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Thursday, February 21, 2013

Process Serving In A Digital Age

Process Serving In A Digital Age - By SOPLF Contributor Tiffany Olson
The legal guidelines for process serving have always been questionable at best. With the absence of federal laws concerning the industry, the entire legal scope of process serving has been left to the states. And while some states have done a better job than others in offering easily discernible rules for serving process, overall, the lack of uniformity among the states has created numerous gray areas at best and a complete jumble at worse. For professional servers, it can be extremely difficult to avoid legal trouble while simultaneously delivering an effective, efficient service.

The digital age has not made this any easier. How do you effectively serve a website like FaceBook or Google? What are the guidelines for serving online entities with no declared physical counterparts? The evolution of technology stretches the already variable rules and creates brand new gray areas to be considered.

But there are also many advantages to this new technology. One particular advantage of note is the use of skiptrace software. Skiptrace software is a set of programs designed to track down a given individual’s current whereabouts. In the process serving community, favorite software and programs include Facebook, Google, IRB, Accurint, Merlin, TLO, Tracers, and Skipmax. Each of these programs has it’s own strengths and weaknesses, but combining the use of two or three in your repertoire will typically be enough to track down your target.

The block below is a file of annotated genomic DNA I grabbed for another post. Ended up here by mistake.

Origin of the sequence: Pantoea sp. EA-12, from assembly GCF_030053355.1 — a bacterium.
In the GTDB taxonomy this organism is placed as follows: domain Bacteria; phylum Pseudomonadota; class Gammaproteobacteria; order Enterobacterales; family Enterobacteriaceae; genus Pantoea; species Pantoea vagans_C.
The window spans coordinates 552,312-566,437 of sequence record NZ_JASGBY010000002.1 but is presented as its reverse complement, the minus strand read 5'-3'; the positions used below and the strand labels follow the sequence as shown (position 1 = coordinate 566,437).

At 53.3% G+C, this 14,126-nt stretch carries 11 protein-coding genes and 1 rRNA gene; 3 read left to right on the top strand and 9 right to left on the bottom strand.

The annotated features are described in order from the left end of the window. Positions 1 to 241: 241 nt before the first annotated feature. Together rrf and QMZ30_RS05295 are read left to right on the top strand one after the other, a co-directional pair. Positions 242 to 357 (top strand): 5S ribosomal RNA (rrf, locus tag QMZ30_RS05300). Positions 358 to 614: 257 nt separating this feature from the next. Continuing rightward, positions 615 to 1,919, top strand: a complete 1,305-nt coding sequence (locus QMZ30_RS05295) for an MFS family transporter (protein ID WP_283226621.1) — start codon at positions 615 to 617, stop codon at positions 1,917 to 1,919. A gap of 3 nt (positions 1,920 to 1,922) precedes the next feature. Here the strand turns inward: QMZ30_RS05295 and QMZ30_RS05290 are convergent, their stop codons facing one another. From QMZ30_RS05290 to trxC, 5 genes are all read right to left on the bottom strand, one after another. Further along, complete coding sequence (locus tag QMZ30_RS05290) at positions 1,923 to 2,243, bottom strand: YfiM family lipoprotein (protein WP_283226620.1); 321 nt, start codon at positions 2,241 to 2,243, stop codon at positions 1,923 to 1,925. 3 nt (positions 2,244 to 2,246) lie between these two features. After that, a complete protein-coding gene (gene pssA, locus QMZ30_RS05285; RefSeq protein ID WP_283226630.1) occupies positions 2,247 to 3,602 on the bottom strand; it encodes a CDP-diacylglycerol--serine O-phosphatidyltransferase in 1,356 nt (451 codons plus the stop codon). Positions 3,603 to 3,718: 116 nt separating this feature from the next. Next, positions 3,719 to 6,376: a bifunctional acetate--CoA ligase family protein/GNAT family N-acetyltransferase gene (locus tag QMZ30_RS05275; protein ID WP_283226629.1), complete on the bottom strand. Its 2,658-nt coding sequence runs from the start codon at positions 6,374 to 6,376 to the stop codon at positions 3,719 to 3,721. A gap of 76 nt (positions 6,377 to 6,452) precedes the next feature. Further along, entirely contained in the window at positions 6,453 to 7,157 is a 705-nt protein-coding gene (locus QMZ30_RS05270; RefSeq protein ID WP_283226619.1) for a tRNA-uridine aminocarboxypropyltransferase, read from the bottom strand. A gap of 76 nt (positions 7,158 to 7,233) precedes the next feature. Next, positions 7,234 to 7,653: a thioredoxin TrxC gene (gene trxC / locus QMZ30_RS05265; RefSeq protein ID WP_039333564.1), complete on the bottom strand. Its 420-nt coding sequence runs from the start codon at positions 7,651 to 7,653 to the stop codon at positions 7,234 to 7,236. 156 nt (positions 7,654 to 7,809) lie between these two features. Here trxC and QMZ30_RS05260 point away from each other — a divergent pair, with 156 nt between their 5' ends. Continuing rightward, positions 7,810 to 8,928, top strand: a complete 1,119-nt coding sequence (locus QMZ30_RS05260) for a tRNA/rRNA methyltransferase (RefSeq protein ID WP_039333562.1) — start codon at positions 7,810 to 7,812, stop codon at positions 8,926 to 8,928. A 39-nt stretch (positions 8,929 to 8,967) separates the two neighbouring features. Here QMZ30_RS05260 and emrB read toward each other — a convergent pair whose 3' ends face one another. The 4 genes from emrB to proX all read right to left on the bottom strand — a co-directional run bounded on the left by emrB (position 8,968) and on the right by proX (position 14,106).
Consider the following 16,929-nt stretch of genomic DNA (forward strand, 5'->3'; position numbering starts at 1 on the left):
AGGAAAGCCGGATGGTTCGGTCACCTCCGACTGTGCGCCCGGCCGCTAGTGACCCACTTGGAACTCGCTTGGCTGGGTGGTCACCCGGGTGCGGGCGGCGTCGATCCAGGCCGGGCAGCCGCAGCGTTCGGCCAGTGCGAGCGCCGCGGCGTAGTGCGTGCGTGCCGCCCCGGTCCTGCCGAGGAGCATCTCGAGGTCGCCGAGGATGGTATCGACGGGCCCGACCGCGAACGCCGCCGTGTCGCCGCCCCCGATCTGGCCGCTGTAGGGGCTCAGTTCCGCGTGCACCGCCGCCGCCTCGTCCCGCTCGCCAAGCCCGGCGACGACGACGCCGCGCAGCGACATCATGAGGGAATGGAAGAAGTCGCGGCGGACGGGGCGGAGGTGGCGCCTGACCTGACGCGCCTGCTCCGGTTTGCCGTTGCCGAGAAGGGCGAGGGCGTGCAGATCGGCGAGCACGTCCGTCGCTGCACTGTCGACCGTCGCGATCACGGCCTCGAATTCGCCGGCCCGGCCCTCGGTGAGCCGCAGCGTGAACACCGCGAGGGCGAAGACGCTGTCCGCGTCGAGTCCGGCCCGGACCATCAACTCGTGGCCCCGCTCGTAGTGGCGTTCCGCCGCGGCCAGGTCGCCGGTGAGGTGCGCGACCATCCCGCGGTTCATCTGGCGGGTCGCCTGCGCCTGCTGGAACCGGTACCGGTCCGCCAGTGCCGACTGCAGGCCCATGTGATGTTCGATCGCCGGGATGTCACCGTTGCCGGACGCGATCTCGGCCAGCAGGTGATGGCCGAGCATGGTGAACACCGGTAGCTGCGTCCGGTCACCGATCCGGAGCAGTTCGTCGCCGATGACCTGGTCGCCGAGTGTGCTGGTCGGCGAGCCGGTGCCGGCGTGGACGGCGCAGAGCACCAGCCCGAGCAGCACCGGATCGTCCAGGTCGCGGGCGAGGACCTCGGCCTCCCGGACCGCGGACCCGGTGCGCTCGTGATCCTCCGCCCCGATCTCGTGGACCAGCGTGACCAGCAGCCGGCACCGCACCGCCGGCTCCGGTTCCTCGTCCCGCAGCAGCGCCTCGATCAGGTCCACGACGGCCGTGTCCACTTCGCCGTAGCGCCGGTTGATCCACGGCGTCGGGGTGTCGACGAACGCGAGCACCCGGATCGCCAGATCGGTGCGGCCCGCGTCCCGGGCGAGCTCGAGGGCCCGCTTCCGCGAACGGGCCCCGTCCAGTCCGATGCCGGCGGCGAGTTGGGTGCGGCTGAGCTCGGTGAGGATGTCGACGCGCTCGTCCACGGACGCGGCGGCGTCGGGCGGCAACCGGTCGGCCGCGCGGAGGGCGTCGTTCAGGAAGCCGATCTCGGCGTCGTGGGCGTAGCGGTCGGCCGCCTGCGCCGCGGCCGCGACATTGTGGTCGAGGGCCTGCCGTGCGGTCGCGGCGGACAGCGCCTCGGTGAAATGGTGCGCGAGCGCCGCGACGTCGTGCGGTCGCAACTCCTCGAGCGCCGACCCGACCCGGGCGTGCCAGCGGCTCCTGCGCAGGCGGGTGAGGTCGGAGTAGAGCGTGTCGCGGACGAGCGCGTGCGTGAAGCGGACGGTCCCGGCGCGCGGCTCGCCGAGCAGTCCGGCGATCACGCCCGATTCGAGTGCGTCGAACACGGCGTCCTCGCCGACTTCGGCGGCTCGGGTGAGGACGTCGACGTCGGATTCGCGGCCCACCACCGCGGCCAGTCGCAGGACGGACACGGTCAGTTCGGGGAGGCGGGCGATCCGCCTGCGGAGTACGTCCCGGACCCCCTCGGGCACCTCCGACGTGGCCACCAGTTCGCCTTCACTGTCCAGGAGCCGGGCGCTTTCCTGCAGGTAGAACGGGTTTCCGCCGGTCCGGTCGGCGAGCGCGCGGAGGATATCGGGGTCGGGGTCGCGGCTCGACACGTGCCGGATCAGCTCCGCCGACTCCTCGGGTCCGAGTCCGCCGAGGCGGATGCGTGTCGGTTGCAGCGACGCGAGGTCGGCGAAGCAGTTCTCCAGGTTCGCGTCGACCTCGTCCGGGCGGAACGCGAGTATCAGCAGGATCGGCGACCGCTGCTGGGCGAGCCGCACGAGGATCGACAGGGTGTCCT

While skip trace software allows servers to locate their targets, the question of the future is whether or not they can be used as an exclusive tool to actually make the serve. In the UK, for now, it would seem the answer is “Yes.” In December of 2012, lawyers in the UK were granted permission to serve a legal suit via Facebook. After more traditionally avenues of serving proved fruitless during a commercial dispute, Justice Nigel Teare gave the green light for a successful serve via the social media giant. This decision could, of course be appealed and overthrown, but for the moment, it seems we have entered a new dimension entirely.

Another major development corresponding with the rise of e-service is the cutting of local government duties, namely those pertaining to civil process. In many small to mid-size towns around the country, sheriff’s offices are getting rid of their entire civil process departments, opening up significantly more available clients to serving companies. Many legal departments are focusing on reducing crime in the face of lowered budgets, resulting in the privatization of more civil duties that have traditionally been performed by local government.

Advanced online databases and search engine optimization are helping serving companies to find and be found by a new host of clients. As the idea of e-service comes into its own, an increasing amount of the industry will be conducted online. The potential exists even now for 100% of the process to be performed remotely, although it will be some time before this becomes common place or even commonly feasible. The digital age has been upon us for some time, and the rules will only continue to change.

About the Author
Tiffany Olson lives in beautiful Northern California. By day she blogs for several small fledgling companies including who specialize in court research, court filing, Red Bluff process serving, onsite medical copying.